A framed quote from a psalm in Hallel sits in Green’s office. It epitomises what the property stands for: “The stone that the builders rejected has become the cornerstone.”

Revitalising urban areas has become second nature to the man known as Mr Maboneng, Jonathan Liebmann. When Liebmann (35), the founder and former CEO of Propertuity, first began building Maboneng Precinct in Joburg’s largely crumbling eastern CBD over 10 years ago, no one could have imagined how much he’d revolutionise the city.

Having purchased, renovated and sold his first apartment in Waverley at 18, Liebmann found his calling early on. After studying business and accounting at Monash University, he took a gap year. Inspired by his travels through cities in Europe, Asia and the Middle East, he returned seeking ways to similarly optimise the Johannesburg urban landscape.

Opening with Arts on Main, featuring artists’ studios, galleries and bohemian retailers, his brainchild Maboneng soon became a creative hub. Liebmann’s focus widened as he began building a neighbourhood where young people could live and work. Today it’s an area where arts and culture meet industrial innovation and inner-city community living. The precinct’s residential, retail and business spaces are cutting edge, feeding into Jozi’s urban energy.

Having resigned from his role as Propertuity CEO in May, Liebmann is moving on. While his wider plans are unconfirmed, he remains a Propertuity shareholder, an active member of the Maboneng Civic Association and an adviser.

Also working to change the face of the Joburg CBD and sometimes partnering with companies including Propertuity, are the Quorum Property Group’s Neil Eliason (29) and David Mayers (30). Having completed his BSc and honours degrees in Property Studies at the University of Cape Town, Eliason moved to Joburg to build a network and deal with major property developments. “I got involved with the Jewish-owned Mafadi Property Management, located in the Joburg CBD, in 2014. In August 2015, I moved over to Quorum.”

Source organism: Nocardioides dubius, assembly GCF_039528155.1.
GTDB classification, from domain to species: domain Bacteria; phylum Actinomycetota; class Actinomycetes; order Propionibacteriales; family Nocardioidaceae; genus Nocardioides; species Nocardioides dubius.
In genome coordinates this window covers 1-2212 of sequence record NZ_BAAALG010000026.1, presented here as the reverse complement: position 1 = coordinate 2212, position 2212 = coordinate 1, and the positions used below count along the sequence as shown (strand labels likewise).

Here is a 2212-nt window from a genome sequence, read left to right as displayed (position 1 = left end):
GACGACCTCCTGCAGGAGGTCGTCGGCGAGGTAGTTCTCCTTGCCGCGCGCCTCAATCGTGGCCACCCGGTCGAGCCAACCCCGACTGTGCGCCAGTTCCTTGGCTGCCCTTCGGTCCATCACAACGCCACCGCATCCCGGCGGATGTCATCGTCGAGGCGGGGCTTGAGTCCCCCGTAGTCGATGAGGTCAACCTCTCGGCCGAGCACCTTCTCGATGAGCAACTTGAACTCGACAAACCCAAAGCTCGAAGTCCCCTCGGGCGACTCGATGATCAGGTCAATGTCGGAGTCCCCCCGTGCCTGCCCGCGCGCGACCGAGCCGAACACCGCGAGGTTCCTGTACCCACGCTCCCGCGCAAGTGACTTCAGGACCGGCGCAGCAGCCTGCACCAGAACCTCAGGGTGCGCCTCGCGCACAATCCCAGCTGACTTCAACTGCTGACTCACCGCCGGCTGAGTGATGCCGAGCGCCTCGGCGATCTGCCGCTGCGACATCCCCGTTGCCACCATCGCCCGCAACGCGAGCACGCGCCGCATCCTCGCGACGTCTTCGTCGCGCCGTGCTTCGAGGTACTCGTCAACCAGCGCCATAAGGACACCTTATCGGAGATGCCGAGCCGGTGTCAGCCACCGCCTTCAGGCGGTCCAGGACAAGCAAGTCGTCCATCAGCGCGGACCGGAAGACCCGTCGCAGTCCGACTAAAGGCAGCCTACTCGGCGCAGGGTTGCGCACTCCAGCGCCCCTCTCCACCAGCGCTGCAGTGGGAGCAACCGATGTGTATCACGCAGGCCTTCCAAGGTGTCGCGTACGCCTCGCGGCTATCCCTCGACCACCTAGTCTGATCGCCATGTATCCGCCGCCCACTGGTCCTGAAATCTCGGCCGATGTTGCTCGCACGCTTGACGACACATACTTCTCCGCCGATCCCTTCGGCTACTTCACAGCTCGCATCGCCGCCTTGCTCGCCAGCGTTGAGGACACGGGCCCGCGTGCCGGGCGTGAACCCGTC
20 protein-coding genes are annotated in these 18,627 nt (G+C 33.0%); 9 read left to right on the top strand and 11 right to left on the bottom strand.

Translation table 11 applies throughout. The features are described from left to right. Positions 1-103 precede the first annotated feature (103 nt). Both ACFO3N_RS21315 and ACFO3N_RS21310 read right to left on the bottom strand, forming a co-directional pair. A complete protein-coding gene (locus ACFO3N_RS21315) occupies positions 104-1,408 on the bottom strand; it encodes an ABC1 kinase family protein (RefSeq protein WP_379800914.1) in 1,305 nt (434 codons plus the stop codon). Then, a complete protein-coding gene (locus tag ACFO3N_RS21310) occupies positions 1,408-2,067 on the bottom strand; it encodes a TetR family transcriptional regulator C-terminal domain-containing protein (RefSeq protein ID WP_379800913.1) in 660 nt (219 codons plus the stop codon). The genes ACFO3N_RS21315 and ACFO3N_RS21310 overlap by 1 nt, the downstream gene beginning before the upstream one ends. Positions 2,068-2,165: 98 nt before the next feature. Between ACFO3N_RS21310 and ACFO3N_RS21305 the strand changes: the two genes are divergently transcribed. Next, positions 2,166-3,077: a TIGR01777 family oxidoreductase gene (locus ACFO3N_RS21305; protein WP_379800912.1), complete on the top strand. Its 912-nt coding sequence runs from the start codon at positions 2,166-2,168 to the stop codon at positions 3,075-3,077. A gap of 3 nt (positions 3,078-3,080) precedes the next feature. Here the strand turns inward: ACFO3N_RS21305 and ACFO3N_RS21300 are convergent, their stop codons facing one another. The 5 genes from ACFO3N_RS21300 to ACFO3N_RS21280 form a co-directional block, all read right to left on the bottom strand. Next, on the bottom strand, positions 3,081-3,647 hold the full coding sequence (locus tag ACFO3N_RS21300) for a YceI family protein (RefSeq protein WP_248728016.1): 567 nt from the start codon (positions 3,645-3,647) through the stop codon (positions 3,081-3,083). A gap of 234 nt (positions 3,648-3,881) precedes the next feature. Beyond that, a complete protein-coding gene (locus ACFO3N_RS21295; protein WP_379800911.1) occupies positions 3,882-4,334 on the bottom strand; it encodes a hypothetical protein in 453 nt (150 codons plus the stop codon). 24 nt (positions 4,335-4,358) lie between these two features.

While Quorum has now extended into Cape Town and Joburg’s northen suburbs, the Joburg CBD is a core focus. “A lot of people are scared to get involved with properties here,” he says. “We see opportunity. A lot of good comes out of working here, like cleaning up the streets and getting community involvement, and it’s great seeing Joburg being restored to its former glory. What’s more, there’s a huge demand for lower-income residences.

“We currently have R400 million to R450 million worth of new developments, conversions and existing buildings within the Joburg CBD. We’re busy putting up a large, new residential development and a parking lot, which is not necessarily the best for your yield, but safe and secure parking is huge for the sustainability of the area.”

Quorum is also involved in numerous creative hotspots, including August House in Doornfontein which contains over 50 private art studios for contemporary African artists.

“We’re also restoring the old industrial W + A building it to its former glory,” says Eliason. “It’s still named W + A but it now stands for Work and Art, and it’s a workspace and art showcase.”

It’s this synergy that characterises many urban renewal projects and makes them such appealing investment prospects.

1 Comment

  1. 1 Dave Sieff 16 Aug
    It would be useful to see a location map for the Victoria Yards development.
    As a child,I used to live and walk through the area,and would be interested to know where it is actually.
    Dave Sieff